Posted by: hencorner | November 19, 2011

Left on the doorstep?

I know it’s that time of year when we are all looking out for extra parcels… be that Christmas shopping that we’ve ordered online or lovely gifts being sent to us by friends and family, but recently we’ve had a few surprise items left on the doorstep that were very much appreciated.

Last week, a whole set of demijohns, complete with syphon and bottles, were left for us (this will be very handy if we have enough grapes for wine next year) and back in September we came home one day to discover two huge baskets of apples left for us to juice into cider, not forgetting the beautiful vintage Kilner Jars that we inherited last November. However, this week was something different again…

‘Why would you want someone else’s garden waste?’

I hear you say as I rummaged through the  two huge sacks of spent nasturtium plants that were left on the doorstep this week…well subscribers may remember the post from last October where we introduced you to Nasturtium Pesto. Well this year our next door neighbour has had the most amazing display of the flowers throughout the summer and autumn, so when they were planning on pulling them out, they asked if I wanted them. It took a while to pick off all the leaves and seed pods (we pickle them as capers), but after blitzing them with garlic, lemon juice, parmesan and olive oil, we ended up with nine jars of summer that we can enjoy throughout the winter.  Once again, we’ve very much benefitted from things others no longer needed, thank you very much dear friends!

Something I’m leaving to go mouldy…

Now I wouldn’t leave this on the doorstep, as it’s too precious, but this is Hen Corner Blue, a cheese that we’ve developed over the year and currently have a batch maturing for Christmas. The blue mould is completely deliberate; we add a bit of Penicillium Roqueforti in the early stages of the process and then pierce the cheese (forty times) to allow air to enter the body of the cheese kick-starting the trademark blue marbling. We are hoping to make all of our cheese for this Christmas, we have Camembert on the go and are planning a semi soft cheese rind washed in cider and smoked over applewood. Then nearer the time, we can make a fresh soft cheese with garlic and herbs.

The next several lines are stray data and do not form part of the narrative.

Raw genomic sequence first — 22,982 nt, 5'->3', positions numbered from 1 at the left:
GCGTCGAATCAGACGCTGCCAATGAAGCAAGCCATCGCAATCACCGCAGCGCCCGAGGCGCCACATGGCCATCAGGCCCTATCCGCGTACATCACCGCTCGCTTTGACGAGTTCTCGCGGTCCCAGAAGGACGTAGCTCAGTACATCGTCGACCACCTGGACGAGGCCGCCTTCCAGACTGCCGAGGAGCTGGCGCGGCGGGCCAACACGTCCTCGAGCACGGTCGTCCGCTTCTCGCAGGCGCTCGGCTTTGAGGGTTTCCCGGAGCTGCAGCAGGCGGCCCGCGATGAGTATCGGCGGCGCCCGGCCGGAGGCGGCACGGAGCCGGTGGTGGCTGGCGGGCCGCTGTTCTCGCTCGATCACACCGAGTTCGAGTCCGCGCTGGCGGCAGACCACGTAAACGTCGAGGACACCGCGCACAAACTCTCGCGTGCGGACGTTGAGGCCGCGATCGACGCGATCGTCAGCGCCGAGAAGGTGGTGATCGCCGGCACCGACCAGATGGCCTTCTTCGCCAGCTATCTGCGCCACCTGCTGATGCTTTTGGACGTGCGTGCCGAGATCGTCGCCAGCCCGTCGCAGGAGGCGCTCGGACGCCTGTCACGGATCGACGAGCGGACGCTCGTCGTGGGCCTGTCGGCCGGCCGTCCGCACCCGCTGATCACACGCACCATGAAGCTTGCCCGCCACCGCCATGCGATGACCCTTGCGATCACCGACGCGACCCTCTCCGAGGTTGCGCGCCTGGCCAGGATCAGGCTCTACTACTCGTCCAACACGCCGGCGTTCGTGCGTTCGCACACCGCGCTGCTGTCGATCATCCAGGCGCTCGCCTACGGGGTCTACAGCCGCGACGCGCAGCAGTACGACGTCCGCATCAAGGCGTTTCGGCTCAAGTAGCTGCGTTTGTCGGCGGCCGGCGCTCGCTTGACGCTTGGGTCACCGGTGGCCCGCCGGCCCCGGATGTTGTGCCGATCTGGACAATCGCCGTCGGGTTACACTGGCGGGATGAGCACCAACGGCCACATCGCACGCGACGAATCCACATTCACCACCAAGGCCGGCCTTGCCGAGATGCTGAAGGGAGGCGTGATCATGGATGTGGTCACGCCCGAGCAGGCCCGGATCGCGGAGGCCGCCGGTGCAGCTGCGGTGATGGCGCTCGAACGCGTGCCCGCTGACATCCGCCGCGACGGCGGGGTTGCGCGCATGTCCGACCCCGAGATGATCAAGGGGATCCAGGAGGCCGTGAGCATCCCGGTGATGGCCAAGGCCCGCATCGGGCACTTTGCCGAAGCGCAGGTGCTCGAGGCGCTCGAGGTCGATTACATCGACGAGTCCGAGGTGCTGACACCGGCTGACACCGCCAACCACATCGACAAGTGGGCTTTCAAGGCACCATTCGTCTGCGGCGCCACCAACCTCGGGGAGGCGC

Other Highlights:

  • The apricots and almonds that were soaking in brandy have been mixed into a Christmas pudding with the family sixpences by a stir and prayer from everyone in the house.
  • The Mulled Wine Christmas Cake is made and maturing – it has a whole bottle of port in it!
  • We think that we have hatched three little cockerels and one of them is trying to crow each morning! Unfortunately, we can’t keep them here in London and have a few thoughts on what to do with them so watch this space…

Jobs for next week:

  • Final prep for Family Feathers and Fun – our family chicken course on Sat 26th November.
  • Bottle up the cider for its second ferment – that’ll make it sparkle!
  • Crack on with the big winter prune and clear up – haven’t started yet!

Have a good week yourself…

Join us on the Journey!


  1. What a lovely read and what kind freinds you have i was going to make a christmas pudding but david said at the moment it will be cheaper to buy this year maybe next year have a good week yourself from Linda

  2. A lovely read for a Sunday morning, I do rather envy your cheeses! The pesto looked delicious too!

    Re your 3 cockerels – I know how you feel – I have a lovely Chocolate type Orpington “hen” I bought at 10 weeks old in August and it is now revealing itself to be a boy. I am desperately trying to find him a good home, he is stunning. You may have seen my recent blog via Twitter about poor Bunty’s predicament – you can read it here if you like – at the time of writing I hoped the seller would take him back as promised but she has just postponed due to lack of available housing for him, and so like you I am trying to find a caring home. Not easy! And my neighbours have already heard the crowing……

    Best Wishes Frances @HenMad

    • How ironic! Three of our chicks are Chocolate Bantam Orpingtons… and the one we believe is a girl is called Bunty!
      We don’t name the boys….

      I’ll let you know their outcome…


      • Oh that’s so weird!! Bertha is indeed more of a bantam but her breeder says she thinks she might be a bit runty, as she should have been normal hen size. I would say she has some bantam in her as her feet are very petite! Bunty is the opposite! What are you planning to do with your boys? I really hope I can find a good home for “him”, it is a worry as we are fond of him! I am contacting everyone I can think of who might take a handsome young cockerel…..

      • Ah, cockerels are a completely no-go in London….

        The original plan was to eat the boys… let’s see if we do!

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